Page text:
On this Mother’s Day, we’d like to share a reflection of what our mother’s mean to us and the relationships that we, as a first born son and a first born daughter, have with our moms. We hope you enjoy these thoughts, we’d love to hear a little more about your relationships with your mom, aunt, grandmother, or any amazing woman or caregiver in your life below. Let’s celebrate the love of a mother!
Let’s start at the beginning. My mom was 26 when I was born. She had just moved to New Hampshire with my dad and coming from the diverse, hustle and bustle of New Jersey, I’m sure the “live free or die” mentality of this New England state was a change for her. But I have to say, I think she and her strength, empathy, and love for others made the most of it!
I am the first born, the oldest sister to an eventual three siblings in a blended family. I’m sure I was the child that my mom called the doctor about constantly. In fact, I remember my mom telling me stories about how she would watch me sleep at night, just to make sure I was still breathing. There aren’t really any crazy stories of me falling down basement stairs or going end over end in a walker, nope those belong to my sister.
But I do have memorable moments: traveling with my mom to my uncle’s wedding in rural Virginia in a crazy thunderstorm in a tiny prop plane and carrying my stuffed dalmation Purdy around the ceremony; riding a train with my mom in North Conway, NH and watching the New England fall leaves burst into color around us; or even how I liked to play dress up with my mom’s clothing, prancing around in her closet and trying on her favorite black pumps.
And boy will I have big shoes to fill – you see, my mom is my rock and my hero. I learn from her constantly. Not only how to walk in my own stilettos, but life lessons. She taught me how to be an independent woman, one who can take care of herself, but have the mindset to let others help and care for them when needed. She cultivated a sense of strength that I use in the dark, tough, or troubling times. Being a single mom for a few years, she showed me what sacrifice was. She gave up many girls nights so we wouldn’t be alone. She bought less at Christmas to pay the bills, but also took us on girls trip to Niagara Falls or Hershey, Pennsylvania when she had extra money instead of buying new shoes or a massage for herself.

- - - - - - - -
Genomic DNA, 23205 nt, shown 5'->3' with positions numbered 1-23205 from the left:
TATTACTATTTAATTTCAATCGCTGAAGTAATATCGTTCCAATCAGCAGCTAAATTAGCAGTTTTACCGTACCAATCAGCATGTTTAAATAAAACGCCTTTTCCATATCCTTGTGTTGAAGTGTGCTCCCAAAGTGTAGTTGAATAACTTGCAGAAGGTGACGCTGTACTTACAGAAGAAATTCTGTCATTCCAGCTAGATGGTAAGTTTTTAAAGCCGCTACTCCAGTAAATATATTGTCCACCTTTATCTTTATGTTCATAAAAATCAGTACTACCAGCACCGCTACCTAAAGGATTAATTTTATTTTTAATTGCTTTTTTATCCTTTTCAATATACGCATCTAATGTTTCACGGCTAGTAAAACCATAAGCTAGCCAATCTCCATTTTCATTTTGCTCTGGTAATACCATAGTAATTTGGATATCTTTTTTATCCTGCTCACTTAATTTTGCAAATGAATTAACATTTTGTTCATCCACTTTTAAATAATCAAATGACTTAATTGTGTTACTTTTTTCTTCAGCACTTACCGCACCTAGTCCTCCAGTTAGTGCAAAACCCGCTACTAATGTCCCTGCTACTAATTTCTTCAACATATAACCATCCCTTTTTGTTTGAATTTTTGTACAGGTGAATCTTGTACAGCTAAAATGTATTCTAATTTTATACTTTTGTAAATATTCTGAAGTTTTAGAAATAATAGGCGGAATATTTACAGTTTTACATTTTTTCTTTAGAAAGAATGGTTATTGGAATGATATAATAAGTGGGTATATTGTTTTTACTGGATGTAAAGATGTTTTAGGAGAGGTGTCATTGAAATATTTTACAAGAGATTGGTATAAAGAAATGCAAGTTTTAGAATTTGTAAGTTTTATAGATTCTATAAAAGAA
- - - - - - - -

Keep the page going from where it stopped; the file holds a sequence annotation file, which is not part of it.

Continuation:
Additionally, a bond between a mother and daughter is unlike anything I have ever experienced. The empathetic relationship that we have is extremely strong. Not only does she care for me, but she truly understands where I’m coming from. She supports me, mentally telling me when I may be overreacting, complaining, or downright crazy, but also when I am right. She is one of the very few people who can truly put me in my place.
Yes, we have our times of friction that comes with growing up in different generations, but these days we accept each other’s opinions and move forward. My day isn’t complete unless I talk to her; she listens to my work woes, and laughs with me at my funny stories. She is the glue that keeps our family together, and for that I will always admire. I hope someday be this person for my family.
Both of my parents are from Haiti, and I was their first born. My mom was 23 when she had me, but I wasn’t the first child in my family. My mom has three siblings, and my dad has four, so I was part of a very large family from day one. My brother and I are only two years apart, and my sisters came a six years after I did. Though I was the oldest, I never felt like I was alone.
I had more of a traditional childhood. We did what kids did, ride bikes, play sports, take family vacations, get into trouble, and watch awesome TV shows like Doug, Rugrats, Guts, Legends of the Hidden Temple, and Rocket Power, just to name a few. But there was always a special bond between my mom and me. She taught me to be accepting of others, no matter who they were, what they looked like or where they came from. I know I have the long-lasting relationships that I have today because of these traits my mom instilled in me.
My mom taught me how to treat a woman. I’m sure Sarah can attest to this, but I respect women, like I respect my mom. She taught me that showing that you care and doing small acts of kindness usually mean more than the actual words spoken to someone. Small typical behaviors like holding the door open for someone, saying God bless you when someone sneezes, or picking up the bill at dinner while on a date or at a friendly gathering, all of these come from my mom.
Though I did tend to slack off in my early years, my mom taught me that hard work is never something that should be discouraged and that I can be successful in whatever I put my mind to. I tended to put my effort into sports when I was younger. Recently, I’m realizing more this work ethic and dedication can be applied to nearly anything, such as making a career change or beginning photography. My mom always supported me in what I wanted to pursue and always knew the right thing to say in pivotal moments of my life.
Thank you to our moms for always being there to support us in everything we do. Thank you for being our rock, our inspiration, our teachers, and our caretakers. We love you!